"A small book with a big heart, entertaining and informative."—Edward Kanze, author of The World of John Burroughs
"Mary Hood extends an invitation, 'Join me now in walking.' By all means, accept her invitation. She is the perfect walking companion: a combination botanist, biologist, poet, historian, humorist, conservationist, and grand storyteller."—Margaret Kasper Reed, author of Lament’s Grocery: Poetry of Elmira
"With a naturalist’s eye and a poet’s heart, Mary Hood re-animates a sense of place in Walking Seasonal Roads."—Edward A. Dougherty, author of Pilgrimage to a Gingko Tree
"Through natural, literary, and personal history she creates a deep sense of place and calls forth our responsibility for sustaining it."—Robin Wall Kimmerer, author of Gathering Moss: A Natural and Cultural History of Mosses
Seasonal roads are defined as one-lane dirt roads not maintained during the winter. They function as connectors linking farmers to their fields, neighbors to neighbors, or two more well-traveled roads to each other. Some access hunting lands and recreational areas. Some pass by cemeteries, allowing people to visit and honor their dead. They can be abandoned as people move and towns fade. In every incarnation, the seasonal road touches the land in a gentler way than do other roads.
Having traveled nearly every seasonal road in Steuben County, New York, Hood finds they provide the ideal vantage to contemplate the meaning of place, offering intimate contact with plant and wildlife and the beauty of a rural landscape. Each road reveals how our land is used, how our land is protected, and how environmental factors have impacted the land. As a literary naturalist, Hood reflects on endangered species and invasive species, as well as on issues of conservation and sustainability. From state forests to potato fields, from development along Keuka Lake to vineyards, from old family cemeteries to logging sites, Walking Seasonal Roads is a celebration and an honoring of the rural and the regionalism of place, illustrating the ways we connect to our home and to each other.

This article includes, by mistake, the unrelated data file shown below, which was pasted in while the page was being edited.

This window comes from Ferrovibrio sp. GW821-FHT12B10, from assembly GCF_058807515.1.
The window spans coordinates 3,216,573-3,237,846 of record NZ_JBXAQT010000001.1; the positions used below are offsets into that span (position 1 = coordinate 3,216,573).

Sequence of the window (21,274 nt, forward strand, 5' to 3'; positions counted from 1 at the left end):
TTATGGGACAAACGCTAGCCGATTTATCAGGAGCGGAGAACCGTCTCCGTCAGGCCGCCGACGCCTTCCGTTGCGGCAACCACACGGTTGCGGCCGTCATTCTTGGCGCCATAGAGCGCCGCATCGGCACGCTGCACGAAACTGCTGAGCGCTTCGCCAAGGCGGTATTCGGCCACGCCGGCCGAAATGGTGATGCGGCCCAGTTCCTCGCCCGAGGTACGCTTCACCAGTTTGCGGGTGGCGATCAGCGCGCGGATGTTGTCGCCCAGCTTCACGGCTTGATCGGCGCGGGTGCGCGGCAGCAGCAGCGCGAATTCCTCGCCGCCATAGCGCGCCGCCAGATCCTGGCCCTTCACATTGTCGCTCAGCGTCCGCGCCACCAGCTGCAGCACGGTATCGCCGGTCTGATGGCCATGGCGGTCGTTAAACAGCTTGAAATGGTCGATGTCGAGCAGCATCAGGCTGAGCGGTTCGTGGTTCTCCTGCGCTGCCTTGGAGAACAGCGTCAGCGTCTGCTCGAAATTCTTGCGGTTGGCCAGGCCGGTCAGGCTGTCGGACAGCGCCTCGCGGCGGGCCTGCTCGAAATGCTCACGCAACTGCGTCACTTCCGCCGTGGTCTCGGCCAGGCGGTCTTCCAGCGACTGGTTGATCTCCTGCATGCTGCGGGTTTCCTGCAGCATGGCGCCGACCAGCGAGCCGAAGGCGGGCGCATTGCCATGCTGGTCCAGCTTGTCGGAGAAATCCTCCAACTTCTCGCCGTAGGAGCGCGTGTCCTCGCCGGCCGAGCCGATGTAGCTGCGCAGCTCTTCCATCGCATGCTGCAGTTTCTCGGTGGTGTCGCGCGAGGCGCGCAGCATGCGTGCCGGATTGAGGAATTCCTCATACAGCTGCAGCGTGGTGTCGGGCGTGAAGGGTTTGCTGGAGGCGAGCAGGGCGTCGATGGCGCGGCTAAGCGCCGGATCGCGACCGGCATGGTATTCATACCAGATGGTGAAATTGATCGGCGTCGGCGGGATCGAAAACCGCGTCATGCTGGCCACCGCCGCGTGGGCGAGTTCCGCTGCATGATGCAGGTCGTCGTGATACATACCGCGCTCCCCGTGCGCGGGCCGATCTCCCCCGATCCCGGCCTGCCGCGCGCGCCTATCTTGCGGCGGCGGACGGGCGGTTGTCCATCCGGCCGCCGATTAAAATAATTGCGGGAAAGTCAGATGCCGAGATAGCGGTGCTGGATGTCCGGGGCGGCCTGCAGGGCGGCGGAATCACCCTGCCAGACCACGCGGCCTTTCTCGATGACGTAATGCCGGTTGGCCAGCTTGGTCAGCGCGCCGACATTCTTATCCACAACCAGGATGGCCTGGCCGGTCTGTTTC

Mary A. Hood is professor emerita at the University of West Florida. She is the author of The Strangler Fig and Other Tales: Field Notes of a Conservationist and Rivertime: Ecotravel on the World’s Rivers. In addition, she has published several collections of poetry, general articles on conservation and the environment, and numerous scientific articles in the field of microbial ecology.
0 pages, 9 black and white illustrations